Christianity,  Culture

Our deepest cultural problems are spiritual, not political

David Brooks’s column in The New York Times today is a must-read. Brooks grapples with the ubiquity of broken families in our culture. The stats on the number of children living without fathers or mothers is a cultural calamity that cannot be solved by any government program. Brooks writes:

The first response to these stats and to these profiles should be intense sympathy. We now have multiple generations of people caught in recurring feedback loops of economic stress and family breakdown, often leading to something approaching an anarchy of the intimate life.

But it’s increasingly clear that sympathy is not enough. It’s not only money and better policy that are missing in these circles; it’s norms. The health of society is primarily determined by the habits and virtues of its citizens. In many parts of America there are no minimally agreed upon standards for what it means to be a father. There are no basic codes and rules woven into daily life, which people can absorb unconsciously and follow automatically.

Reintroducing norms will require, first, a moral vocabulary. These norms weren’t destroyed because of people with bad values. They were destroyed by a plague of nonjudgmentalism, which refused to assert that one way of behaving was better than another. People got out of the habit of setting standards or understanding how they were set.

Brooks is right that we can’t get this genie back in the bottle through government programs. The problem is beyond the competency of Caesar. Nor can we simply hope for a moral renewal to appear out of thin air. The old taboos—much despised as they have been—did actually provide some protection for women and children. Their disintegration has left the weakest and the most vulnerable exposed to the sexual whims of lecherous men. The old norms won’t be reinstated easily—if at all.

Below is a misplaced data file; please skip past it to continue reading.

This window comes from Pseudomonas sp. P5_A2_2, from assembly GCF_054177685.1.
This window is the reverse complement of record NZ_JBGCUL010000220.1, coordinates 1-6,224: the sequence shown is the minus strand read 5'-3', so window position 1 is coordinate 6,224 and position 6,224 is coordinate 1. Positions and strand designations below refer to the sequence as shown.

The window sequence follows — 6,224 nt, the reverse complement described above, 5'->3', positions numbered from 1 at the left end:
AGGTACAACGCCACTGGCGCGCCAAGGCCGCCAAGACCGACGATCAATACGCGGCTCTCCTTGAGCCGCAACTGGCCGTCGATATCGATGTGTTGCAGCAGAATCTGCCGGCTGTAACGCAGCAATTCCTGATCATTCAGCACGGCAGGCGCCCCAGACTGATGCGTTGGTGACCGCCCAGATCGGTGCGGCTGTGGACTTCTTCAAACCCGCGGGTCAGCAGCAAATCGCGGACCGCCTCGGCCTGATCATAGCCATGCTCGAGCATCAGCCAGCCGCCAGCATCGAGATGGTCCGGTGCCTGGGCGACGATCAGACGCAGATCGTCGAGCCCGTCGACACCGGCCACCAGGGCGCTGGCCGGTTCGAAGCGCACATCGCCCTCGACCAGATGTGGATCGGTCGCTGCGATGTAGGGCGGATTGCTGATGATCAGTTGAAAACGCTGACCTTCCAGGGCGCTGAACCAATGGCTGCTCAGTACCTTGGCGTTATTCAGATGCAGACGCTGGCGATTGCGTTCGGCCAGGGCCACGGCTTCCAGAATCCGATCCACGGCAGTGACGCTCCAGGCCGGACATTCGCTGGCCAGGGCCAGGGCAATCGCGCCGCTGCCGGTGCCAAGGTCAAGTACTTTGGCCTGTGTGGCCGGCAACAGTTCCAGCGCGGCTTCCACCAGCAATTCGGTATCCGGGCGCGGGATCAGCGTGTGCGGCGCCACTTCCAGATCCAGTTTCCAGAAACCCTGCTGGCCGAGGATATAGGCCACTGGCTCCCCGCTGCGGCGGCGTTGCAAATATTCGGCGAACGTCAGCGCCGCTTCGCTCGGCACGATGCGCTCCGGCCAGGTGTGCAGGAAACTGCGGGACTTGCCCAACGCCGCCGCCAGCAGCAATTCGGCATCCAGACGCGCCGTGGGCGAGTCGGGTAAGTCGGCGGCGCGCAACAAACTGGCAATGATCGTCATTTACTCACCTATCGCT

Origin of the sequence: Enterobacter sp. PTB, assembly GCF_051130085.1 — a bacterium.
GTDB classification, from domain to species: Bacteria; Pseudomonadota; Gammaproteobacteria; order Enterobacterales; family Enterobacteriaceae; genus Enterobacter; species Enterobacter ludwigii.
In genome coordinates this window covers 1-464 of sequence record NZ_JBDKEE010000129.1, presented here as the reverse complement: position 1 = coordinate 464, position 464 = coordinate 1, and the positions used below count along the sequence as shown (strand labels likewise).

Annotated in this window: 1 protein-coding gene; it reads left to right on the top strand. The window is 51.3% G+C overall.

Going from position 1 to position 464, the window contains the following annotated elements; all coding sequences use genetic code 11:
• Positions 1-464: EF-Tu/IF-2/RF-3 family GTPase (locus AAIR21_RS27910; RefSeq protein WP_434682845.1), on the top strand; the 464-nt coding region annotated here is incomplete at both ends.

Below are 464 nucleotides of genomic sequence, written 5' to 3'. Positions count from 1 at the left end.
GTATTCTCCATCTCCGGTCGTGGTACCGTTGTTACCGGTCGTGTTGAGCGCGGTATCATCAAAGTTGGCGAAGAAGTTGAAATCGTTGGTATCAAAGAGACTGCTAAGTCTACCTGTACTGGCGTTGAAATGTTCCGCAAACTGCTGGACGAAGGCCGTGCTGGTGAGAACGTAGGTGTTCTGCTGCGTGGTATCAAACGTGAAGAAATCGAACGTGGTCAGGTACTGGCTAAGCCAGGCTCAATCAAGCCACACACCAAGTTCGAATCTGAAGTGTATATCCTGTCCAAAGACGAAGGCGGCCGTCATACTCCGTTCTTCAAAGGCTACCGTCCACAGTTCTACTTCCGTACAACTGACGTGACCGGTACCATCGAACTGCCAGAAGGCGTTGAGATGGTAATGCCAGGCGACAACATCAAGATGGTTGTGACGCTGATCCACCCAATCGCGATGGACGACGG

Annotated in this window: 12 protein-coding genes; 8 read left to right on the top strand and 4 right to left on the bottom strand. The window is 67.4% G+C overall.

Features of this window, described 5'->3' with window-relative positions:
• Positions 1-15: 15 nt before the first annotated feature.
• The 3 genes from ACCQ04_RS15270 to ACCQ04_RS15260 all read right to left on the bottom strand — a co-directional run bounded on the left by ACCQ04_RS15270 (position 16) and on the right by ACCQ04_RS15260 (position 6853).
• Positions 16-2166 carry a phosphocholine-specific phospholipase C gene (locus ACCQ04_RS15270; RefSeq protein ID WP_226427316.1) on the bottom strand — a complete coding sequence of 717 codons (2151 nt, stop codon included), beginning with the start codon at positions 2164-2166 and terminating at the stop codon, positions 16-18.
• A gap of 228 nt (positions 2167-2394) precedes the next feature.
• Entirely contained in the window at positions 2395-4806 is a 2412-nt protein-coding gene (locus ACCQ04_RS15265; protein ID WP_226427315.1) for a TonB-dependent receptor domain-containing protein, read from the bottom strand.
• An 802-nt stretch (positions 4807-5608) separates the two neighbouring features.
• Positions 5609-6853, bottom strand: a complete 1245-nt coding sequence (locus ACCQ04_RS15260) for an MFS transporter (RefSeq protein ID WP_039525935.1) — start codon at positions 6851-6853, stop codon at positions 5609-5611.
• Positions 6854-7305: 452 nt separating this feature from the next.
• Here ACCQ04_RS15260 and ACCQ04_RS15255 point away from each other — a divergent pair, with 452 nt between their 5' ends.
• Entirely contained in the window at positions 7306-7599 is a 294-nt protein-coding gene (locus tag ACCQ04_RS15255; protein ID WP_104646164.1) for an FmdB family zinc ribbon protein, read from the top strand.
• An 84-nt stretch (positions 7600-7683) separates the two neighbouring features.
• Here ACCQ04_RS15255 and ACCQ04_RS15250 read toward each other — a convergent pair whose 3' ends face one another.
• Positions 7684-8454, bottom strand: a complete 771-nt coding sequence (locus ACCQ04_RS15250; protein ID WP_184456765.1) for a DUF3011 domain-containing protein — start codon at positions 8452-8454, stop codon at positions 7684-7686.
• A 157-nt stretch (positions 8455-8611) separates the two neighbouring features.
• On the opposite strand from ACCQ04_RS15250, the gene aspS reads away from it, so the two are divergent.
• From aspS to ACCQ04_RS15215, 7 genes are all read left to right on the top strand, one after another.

The sexual revolution seemed freeing and sexy at the beginning, but it really doesn’t wear well over the long haul. Why? Because no matter how much we’ve tried to sever the ancient connection between sex and childrearing through birth control and abortion, the connection still persists. Where people pursue sexual expression outside the covenant of marriage, you will eventually find children born to parents who are not married. The sexual revolutionaries promised freedom by casting aside the old norms. But what they have delivered is two generations of children from broken homes. The human condition has always been desperate. It has only become more conspicuous in the aftermath of the failed promises of sexual liberation. As a culture we have sown to the wind, and now we are reaping the whirlwind.

As Christians, we really do have a more hopeful vision for humanity. Yes, it is counter-cultural now, but it does meet our deepest needs. It provides redemption. It gives the power that weak people need for bona fide moral renewal to take place. It is the only force with enough power to accomplish the renewal of families that Brooks is calling for. If I didn’t know any better, I might say that Brooks is beginning to see that.


  • Chris Ryan